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No. 1562:
Guido da Viegevano

Today, a medieval inventor goes to war -- almost. The University of Houston's College of Engineering presents this series about the machines that make our civilization run, and the people whose ingenuity created them.

It's pretty clear that war has been a poor incentive to developing new technology. But human ingenuity does often use war as an excuse. One marvelous example comes out of the dog days of the High Middle Ages.

During the twelfth and thirteenth centuries, Europe directed remarkable energy into mills, cathedrals, book-making -- technologies that were both liberating and civilizing. Then Europe began diverting its energy. The early crusades had reopened pilgrim travel to Jerusalem. They'd created an East-West commerce of goods and ideas. At the outset, both the Arabic and the European worlds had the strength of religious tolerance and open-mindedness.

But the crusades led both sides to trade all that for the most self-destructive prejudice and hatred. As the Hundred Years War began in 1337, fragmentary crusades were still being mounted, though the Moslems were finally driving Europeans out of the Holy Land.

After that, a dyspeptic Europe turned its bile on itself. A generation of bad weather, failed crops, famine and susceptibility to disease had decimated the population. The plague finally arrived ten years into the Hundred Years War, and before it was done, half the European population had died.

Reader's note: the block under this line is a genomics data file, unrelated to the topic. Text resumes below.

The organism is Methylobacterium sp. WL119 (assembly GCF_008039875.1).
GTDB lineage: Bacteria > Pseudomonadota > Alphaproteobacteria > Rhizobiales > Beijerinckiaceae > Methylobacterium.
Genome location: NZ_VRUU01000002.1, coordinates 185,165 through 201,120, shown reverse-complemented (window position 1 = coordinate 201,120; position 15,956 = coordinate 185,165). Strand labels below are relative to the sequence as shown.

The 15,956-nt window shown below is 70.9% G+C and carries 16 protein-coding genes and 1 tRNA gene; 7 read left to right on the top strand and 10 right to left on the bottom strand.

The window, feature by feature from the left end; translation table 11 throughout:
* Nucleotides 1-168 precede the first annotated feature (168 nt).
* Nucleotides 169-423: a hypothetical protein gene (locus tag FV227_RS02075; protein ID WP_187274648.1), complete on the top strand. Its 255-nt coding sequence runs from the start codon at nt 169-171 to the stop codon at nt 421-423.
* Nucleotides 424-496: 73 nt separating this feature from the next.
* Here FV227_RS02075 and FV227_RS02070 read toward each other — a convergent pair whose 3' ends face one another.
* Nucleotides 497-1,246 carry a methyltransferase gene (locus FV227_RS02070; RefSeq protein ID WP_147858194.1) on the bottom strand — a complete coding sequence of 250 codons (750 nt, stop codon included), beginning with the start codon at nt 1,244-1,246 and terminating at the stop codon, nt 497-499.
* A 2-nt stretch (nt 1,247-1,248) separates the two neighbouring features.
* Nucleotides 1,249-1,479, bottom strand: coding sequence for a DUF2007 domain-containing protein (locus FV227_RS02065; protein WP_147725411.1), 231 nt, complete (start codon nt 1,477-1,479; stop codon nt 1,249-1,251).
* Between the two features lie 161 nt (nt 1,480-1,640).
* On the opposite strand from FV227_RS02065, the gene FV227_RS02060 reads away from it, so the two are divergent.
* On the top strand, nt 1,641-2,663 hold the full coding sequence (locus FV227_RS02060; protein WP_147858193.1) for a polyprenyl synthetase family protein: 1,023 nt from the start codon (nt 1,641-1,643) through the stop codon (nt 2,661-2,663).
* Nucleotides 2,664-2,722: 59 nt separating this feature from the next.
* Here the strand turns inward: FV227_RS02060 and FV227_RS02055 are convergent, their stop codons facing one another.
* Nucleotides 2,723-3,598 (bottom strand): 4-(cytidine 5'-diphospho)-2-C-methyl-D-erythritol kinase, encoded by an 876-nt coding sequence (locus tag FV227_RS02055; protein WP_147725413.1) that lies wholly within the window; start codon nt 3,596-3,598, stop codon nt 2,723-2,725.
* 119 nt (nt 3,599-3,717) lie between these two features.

Two years before the Hundred Years War, a physician and engineer named Guido da Vigevano attached himself to Philippe VI of France, whom he expected to go on an obligatory crusade. To strengthen his position with Philippe, Guido wrote a sort of crusade handbook for him. Nine folios of the book advise the king on how to look after his health on the journey. The other fourteen folios advise him on military technology.

Historian Rupert Hall points out muddy inconsistencies between Guido's text and sketches. But the machines are clear enough in their broad intent. They are a last breath of the soaring medieval imagination. Guido knew wood was hard to find in the Holy Land, so his siege equipment was to be broken into prefabricated parts that horses could carry. He said a lot about joints and assembly. We find folding attack boats and pontoon bridges -- innovative new forms of body armor. We find two self-propelled battle wagons: one was crank-driven; the other carried its own windmill for power.

King Philippe never got to the Holy Land. No one ever tried to build Guido's wonderful machinery. Two years later it was King Philippe who started the Hundred Years War by seizing an English-held duchy in southwestern France.

So I look at Guido's marvelous Picasso-like sketches, without perspective or three-dimensionality -- ideas tumbling one over the other. It was a kind of fantasy armory for beating back a fantasy enemy. It was a child's' view of war, remote from the practical world outside. It was so very far from a world bent on setting loose the ancient and straightforward technologies of anger.

I'm John Lienhard, at the University of Houston, where we're interested in the way inventive minds work.

(Theme music)

Hall. A. R., Guido's Texaurus, 1335. Humana Civilitas: Sources and Studies Relating to the Middle Ages and the Renaissance, Vol 1, On Pre-Modern Technology and Science, A Volume of Studies in Honor of Lynn White, Jr. (Bert S. Hall and Delno C. West, eds.). Malibu, CA: Undena Publications, 1976, pp. 10-52.

This is a greatly updated version of Episode 115.

One of Guido da Vigevano's windmill-powered vehicles

One of Guido da Vigevano's windmill-powered vehicles